Gromacs has some neat command-line programs to interact with MD trajectories. A lot of them prompt for additional input when you’re running them. I’ll show you how to use Python’s
subprocess module to deal with this.
In Python, you can call an external program with the
subprocess module. For example
import subprocess subprocess.check_call(['convert', 'image.jpg', 'image.png'])
will call ImageMagik’s
convert utility. Note that the arguments need to be given as a list of strings (not one big string). You might be tempted to do
"convert image.jpg image.png".split()
to make it feel more natural. This might cause problems. You should use shlex.split instead.
Gromacs trjconv is useful. Despite being one of the primary maintainers of mdtraj, I still use it sometimes (blasphemy!). An example run looks like this:
$ gmx trjconv -f XTCs/Traj0/nug2-0.xtc -s nug2.pdb -o newtraj.xtc GROMACS: gmx trjconv, VERSION 5.0.7 [stuff removed here] Library dir: /home/harrigan/opt/gromacs/share/gromacs/top Command line: gmx trjconv -f XTCs/Traj0/nug2-0.xtc -s nug2.pdb -o newtraj.xtc Will write xtc: Compressed trajectory (portable xdr format): xtc Select group for output Group 0 ( System) has 846 elements Group 1 ( Protein) has 846 elements Group 2 ( Protein-H) has 435 elements Group 3 ( C-alpha) has 56 elements Group 4 ( Backbone) has 168 elements Group 5 ( MainChain) has 225 elements Group 6 ( MainChain+Cb) has 278 elements Group 7 ( MainChain+H) has 283 elements Group 8 ( SideChain) has 563 elements Group 9 ( SideChain-H) has 210 elements Select a group:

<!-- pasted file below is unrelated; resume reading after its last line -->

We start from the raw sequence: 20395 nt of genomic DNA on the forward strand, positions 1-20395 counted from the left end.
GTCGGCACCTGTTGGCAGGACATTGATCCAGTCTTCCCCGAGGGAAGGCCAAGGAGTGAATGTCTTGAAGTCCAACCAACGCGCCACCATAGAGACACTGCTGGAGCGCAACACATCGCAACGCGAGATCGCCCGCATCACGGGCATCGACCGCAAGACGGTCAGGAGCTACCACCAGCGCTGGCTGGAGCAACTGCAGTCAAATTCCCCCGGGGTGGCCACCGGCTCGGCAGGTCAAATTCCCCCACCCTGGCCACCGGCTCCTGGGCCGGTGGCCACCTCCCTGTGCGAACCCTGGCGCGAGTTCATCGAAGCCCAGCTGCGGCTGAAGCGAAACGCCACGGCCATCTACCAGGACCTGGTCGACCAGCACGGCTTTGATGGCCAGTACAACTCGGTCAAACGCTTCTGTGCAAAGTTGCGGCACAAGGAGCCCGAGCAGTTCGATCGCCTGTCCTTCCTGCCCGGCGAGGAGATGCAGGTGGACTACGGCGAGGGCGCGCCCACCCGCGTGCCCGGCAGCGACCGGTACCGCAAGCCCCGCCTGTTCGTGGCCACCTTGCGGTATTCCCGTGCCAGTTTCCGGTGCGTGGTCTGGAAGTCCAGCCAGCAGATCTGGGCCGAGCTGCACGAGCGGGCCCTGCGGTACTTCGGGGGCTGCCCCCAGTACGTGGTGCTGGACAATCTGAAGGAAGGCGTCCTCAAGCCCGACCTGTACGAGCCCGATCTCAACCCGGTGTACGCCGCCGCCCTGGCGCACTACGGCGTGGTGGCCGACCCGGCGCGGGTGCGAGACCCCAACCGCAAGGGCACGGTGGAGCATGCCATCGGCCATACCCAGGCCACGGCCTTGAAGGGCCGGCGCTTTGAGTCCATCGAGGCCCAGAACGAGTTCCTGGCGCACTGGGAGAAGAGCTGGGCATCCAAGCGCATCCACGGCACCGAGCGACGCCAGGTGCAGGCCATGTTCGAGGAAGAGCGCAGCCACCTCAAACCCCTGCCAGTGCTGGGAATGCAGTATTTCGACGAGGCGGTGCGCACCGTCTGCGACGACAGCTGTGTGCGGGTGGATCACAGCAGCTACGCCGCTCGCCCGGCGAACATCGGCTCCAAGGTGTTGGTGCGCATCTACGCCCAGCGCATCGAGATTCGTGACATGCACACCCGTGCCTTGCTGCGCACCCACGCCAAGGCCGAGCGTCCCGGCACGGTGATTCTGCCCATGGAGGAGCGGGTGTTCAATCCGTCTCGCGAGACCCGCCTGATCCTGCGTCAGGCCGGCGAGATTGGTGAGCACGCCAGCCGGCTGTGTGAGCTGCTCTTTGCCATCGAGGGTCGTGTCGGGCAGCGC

You have to input numbers sometimes! We can do this with
You have to get down and dirty with the subprocess module to handle this. Instead of simply calling
call (or its variants), we will open a process object and mess with it. The full details are in the python docs.
traj_fn = 'in.xtc' out_fn = 'out.xtc' top_fn = 'nug2.pdb' p = subprocess.Popen(['gmx', 'trjconv', '-center', '-f', traj_fn, '-s', top_fn, '-o', out_fn], stdin=subprocess.PIPE) p.communicate(b'1\n0\n') # Center on protein, output everything p.wait()
We send a byte string (
b"this is a string of bytes") to the process after it has been started with the
communicate() method. We give
subprocess advanced notice that we’re going to do this by telling it to read
stdin=subprocess.PIPE. You can send whatever input you want here. Note that we use
\n to send “enter”. You can use multiple calls to
communicate if you want:
p = Popen(...) p.communicate(b'1\n') p.communicate(b'0\n') p.wait()
Now you can script gromacs like a champ!
Gromacs has some info about this problem (Thanks Nate!). Note that their examples use bash constructs, so you have to do
subprocess.call("...", shell=True) for them to work. This is generally a bad idea.